Do you shoot at the sun?


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Henessy

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#1
Hi, as my DSLR camera manual said to avoid pointing camera at the sun or strong light source, does it mean that we have to compose with the sun out of the photo?

Thanks
 

dennisc

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Oct 24, 2002
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#2
Depends on what effects you want to achieve. Pointing directly at the sun would usually give you an underexposed pic. Who wants to point at the sun anyway, makes no sense. But you don't have to avoid the sun, no worries. Depends on what effects you want to achieve, if you want those silhouette figures by the beach, with clearer backdrop then do borrow some light from the sun. If you dont care abt the backdrop or the sun, then use spot or sth and meter on the people. If you need to borrow the lights from the sun and have ur subject, then you can try to angle the sun behind their heads or body.
All in all, ignore the instruction and shoot as normal, because instructions usu always tells you to avoid electric shocks to the batteries or eat it (who on earth would want to shock the batteries?)
 

Henessy

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#3
Depends on what effects you want to achieve. Pointing directly at the sun would usually give you an underexposed pic. Who wants to point at the sun anyway, makes no sense. But you don't have to avoid the sun, no worries. Depends on what effects you want to achieve, if you want those silhouette figures by the beach, with clearer backdrop then do borrow some light from the sun. If you dont care abt the backdrop or the sun, then use spot or sth and meter on the people. If you need to borrow the lights from the sun and have ur subject, then you can try to angle the sun behind their heads or body.
All in all, ignore the instruction and shoot as normal, because instructions usu always tells you to avoid electric shocks to the batteries or eat it (who on earth would want to shock the batteries?)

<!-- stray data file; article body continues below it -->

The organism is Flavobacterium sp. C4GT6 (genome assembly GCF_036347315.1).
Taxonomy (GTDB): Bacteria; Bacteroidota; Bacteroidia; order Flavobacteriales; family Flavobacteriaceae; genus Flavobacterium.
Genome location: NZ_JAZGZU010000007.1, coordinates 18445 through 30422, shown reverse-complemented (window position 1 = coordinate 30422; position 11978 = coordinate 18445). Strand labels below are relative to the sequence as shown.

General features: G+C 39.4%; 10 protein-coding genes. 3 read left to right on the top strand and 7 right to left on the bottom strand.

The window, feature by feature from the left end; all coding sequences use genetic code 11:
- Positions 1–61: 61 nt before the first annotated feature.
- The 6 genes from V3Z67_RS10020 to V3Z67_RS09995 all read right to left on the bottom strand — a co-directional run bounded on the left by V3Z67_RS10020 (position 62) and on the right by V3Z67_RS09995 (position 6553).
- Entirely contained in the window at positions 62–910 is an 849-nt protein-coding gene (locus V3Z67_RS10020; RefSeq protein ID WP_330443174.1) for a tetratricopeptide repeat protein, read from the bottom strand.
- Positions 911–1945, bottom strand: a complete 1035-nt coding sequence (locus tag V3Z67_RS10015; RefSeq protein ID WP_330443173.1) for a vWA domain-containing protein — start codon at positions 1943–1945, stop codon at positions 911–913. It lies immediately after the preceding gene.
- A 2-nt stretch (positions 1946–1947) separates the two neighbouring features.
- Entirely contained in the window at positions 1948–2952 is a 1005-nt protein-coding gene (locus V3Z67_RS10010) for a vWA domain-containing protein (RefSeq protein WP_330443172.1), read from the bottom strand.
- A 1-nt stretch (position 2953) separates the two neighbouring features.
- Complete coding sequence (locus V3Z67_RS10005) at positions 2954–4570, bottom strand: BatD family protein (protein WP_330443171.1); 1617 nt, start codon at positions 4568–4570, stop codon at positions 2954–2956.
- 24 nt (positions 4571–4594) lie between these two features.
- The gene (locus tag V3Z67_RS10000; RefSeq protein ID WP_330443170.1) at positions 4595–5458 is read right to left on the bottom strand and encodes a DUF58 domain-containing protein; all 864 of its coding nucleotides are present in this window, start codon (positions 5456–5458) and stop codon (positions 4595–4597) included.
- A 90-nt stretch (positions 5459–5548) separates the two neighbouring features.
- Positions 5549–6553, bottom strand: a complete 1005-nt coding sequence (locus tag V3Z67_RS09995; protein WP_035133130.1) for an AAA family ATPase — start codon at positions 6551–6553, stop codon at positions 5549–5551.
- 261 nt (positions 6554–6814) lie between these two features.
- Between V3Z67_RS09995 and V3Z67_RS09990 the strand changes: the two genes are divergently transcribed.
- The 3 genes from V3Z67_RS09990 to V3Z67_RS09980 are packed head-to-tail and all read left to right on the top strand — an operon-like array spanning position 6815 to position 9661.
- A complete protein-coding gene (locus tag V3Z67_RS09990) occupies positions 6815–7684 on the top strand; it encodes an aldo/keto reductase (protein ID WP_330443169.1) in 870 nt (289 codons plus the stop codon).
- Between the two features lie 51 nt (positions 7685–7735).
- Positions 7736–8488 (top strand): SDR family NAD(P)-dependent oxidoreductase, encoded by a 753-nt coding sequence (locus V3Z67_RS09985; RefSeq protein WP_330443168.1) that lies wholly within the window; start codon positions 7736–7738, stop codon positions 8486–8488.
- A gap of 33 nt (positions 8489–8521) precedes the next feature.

I am sorry for phasing my question wrongly, causing some misunderstanding. I was trying to say those silhouette figures about the beach with the sun as background.

Thanks for your thoughts;)
 

adamadam

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Feb 9, 2004
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#4
I think the don't point at the sun was to avod people from being blinded trying to take photographs of the sun, or doing long exposures of the sun and burning the sensor :D but then I think you can point it at the sun if you want it in the photograph :)
 

sethkoo

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Jan 28, 2007
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#5
I think the don't point at the sun was to avod people from being blinded trying to take photographs of the sun, or doing long exposures of the sun and burning the sensor :D but then I think you can point it at the sun if you want it in the photograph :)
Hmmm. Those technical manuals' notes and pointers are mostly concern on camera's care. I don think it is refering to the technique or knowledge of the user... U know, its a technical manual...

Think prolong exposure to strong sunlight or any strong lighting like spot light is not very good to the camera. UV rays can do quite a damage if under it for too long.... And I mean very long...
 

night86mare

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#6
Hi, as my DSLR camera manual said to avoid pointing camera at the sun or strong light source, does it mean that we have to compose with the sun out of the photo?

Thanks
no.

a lot of people shoot against the sun, i do it most of the time with small apertures at that, so that the sun can look like a starburst. the problem with this is that you are going to have serious trouble with the dynamic range, usually you can only achieve full silhouette. also, looking at the sun DIRECTLY through the viewfinder, when it is not hidden behind clouds.. take it from me that it is a painful experience.. and possibly does damage to your eyes. and you should avoid it. if you really must have a scene there, then you can point, but i guess do not look at the sun, look elsewhere in the viewfinder, will not be so painful, and do it quickly.

if you're worried about camera care, then let's just say that i have been taking against the sun pictures for as long as i remember, and my camera is past 13K shutter clicks and is still working fine. you shouldn't need prolonged shutter speeds anyways for shooting, unless you're crazy, and switch to manual and set your camera to shoot the sun for 30 seconds. in which case i'm certain something will happen to your sensor, you must remmeber that it is focusing the scene image onto the sensor.. at least that's what i think happens.
 

theRBK

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May 16, 2005
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#8
try not to point camera at the sun or shoot at the sun unless its near sunrise or sunset... otherwise you are likely to damage your eyes and the sensor...
 

megaweb

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Jan 17, 2002
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#9
As long as shooting in auto mode like Preset, P, Av/A or Tv/S should be fine. Do not try M mode and set long exposure as it will fry your sensor.

I like to shoot at the Sun and usually I will use f22 to achieve star effect.
 

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